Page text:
I’ve been thinking about Fallout 4 a lot lately. I didn’t love it at launch, not like I loved Fallout 3 and New Vegas, but in the five years since it released I’ve come to appreciate just how good it is at making you feel like your choices will have tangible, meaningful consequences.
Fallout 76 jolted my appreciation for Bethesda Softworks’ previous entry, but it took Cyberpunk 2077 to finally prod me into revisiting the irradiated wastes of the Commonwealth. I’ve spent just over 40 hours in Night City, plugging away at the main quest and ticking off side jobs and gigs. There’s plenty to love, plenty of stuff that annoys me, and some spectacular bugs; on paper it should be striking all the same chords as Fallout 4, but it’s leaving me frustrated and unsatisfied every time ‘quest complete’ pops up on screen.
From relatively small quests all the way to major story beats, Fallout 4 always reminds you that what you choose to do matters. One of the first side quests you pick up is Painting the Town, an otherwise bland and forgettable fetch quest where you’re tasked with tracking down some paint to spruce up the walls of Diamond City. There are a few ways to get the desired green paint, or you can retrieve another colour for a lesser reward, and there are plenty of dialogue options to choose from depending on what you deliver.
These are all standard in Cyberpunk 2077’s side quests, too, but what differentiates these experiences in Fallout 4 is that you can see the consequences of your actions in the world around you. If you have a companion, they’ll react positively or negatively to what you say to the quest giver. Whichever paint colour you return with will adorn Diamond City’s walls for the remainder of your playthrough. And, yes, you’ll get slightly different rewards based on which colour you turn in.
By contrast, the first side quest I encountered in Cyberpunk 2077 tasks you with corralling the divergent personalities of an AI cab company – there’s no option to help them escape. After rounding up the cabs you return to the depot where you get to decide the fate of the AI: you can merge the personalities, ‘liberate’ them, or restore the original AI.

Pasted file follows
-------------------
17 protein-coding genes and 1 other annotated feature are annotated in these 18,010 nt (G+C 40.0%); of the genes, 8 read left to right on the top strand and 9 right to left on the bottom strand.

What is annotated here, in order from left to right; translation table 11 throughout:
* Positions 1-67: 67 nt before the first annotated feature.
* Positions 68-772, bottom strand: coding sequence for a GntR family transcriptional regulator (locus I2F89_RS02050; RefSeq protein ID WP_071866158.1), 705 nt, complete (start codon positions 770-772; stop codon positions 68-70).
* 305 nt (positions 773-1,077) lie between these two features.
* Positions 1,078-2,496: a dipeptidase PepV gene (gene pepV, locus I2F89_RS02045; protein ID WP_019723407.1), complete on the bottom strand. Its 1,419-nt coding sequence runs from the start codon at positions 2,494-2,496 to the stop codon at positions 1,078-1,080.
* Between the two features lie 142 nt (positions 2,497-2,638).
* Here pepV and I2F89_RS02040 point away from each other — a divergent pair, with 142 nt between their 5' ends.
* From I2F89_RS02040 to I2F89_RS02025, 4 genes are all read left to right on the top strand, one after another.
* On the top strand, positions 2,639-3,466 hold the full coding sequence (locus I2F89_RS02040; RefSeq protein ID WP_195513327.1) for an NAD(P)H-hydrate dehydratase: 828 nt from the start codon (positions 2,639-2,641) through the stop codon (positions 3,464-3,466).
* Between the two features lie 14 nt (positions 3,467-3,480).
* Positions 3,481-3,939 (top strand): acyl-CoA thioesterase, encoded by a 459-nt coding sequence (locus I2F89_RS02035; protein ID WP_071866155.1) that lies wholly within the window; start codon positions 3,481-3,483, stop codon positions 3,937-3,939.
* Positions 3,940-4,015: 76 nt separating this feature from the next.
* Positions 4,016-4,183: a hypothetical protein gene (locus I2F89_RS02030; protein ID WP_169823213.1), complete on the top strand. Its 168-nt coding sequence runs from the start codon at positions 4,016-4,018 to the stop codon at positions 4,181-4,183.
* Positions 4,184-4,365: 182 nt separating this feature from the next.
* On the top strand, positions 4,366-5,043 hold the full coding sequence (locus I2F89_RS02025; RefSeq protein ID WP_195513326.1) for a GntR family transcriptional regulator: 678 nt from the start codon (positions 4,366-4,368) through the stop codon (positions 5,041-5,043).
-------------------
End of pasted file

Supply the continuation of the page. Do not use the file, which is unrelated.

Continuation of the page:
You get the same reward no matter which option you choose, which is one of the Delamain cabs. There are some text conversations you can have with Delemain after the quest wraps depending on how you resolve things, but that’s it. Ostensibly, the cab you get as a reward has an AI personality that reflects your final decision in the quest, but this only reveals itself in some closing quest dialogue – you never hear it again once the quest is finished. The world doesn’t care how you resolve the quest, no NPCs remark on it, and even if you decide to use the cab as your vehicle, there’s nothing inside or outside that will remind you of which fate you chose for the AI in crisis.
Fallout 4 is stuffed with consequences. Choose to liberate a kidnapped girl in the Human Error quest and an entire town will turn hostile. In the Last Voyage of the U.S.S. Constitution, you can change the skyline of post-apocalyptic Boston by assisting the ship’s robo crew. And in the main quest you can destroy entire factions and areas of the map, permanently locking off other side quests, characters, and items.
These choices and consequences stack up fast in RPG games. In the weeks and months following Fallout 4’s release there were always conversations to be had among friends, comparing decisions and outcomes, always revealing that our stories had diverged significantly. I had met and allied with characters who my friends had slain without even realising.
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There are streaks of this in Cyberpunk 2077. Main quests – and one or two side quests – do offer branching paths and often many more means of completing them than is immediately obvious, but nothing bleeds over into Night City. For a game that was marketed in part on the complexity of its choices and consequences, Cyberpunk 2077’s quests feel like isolated, mostly on-rails experiences.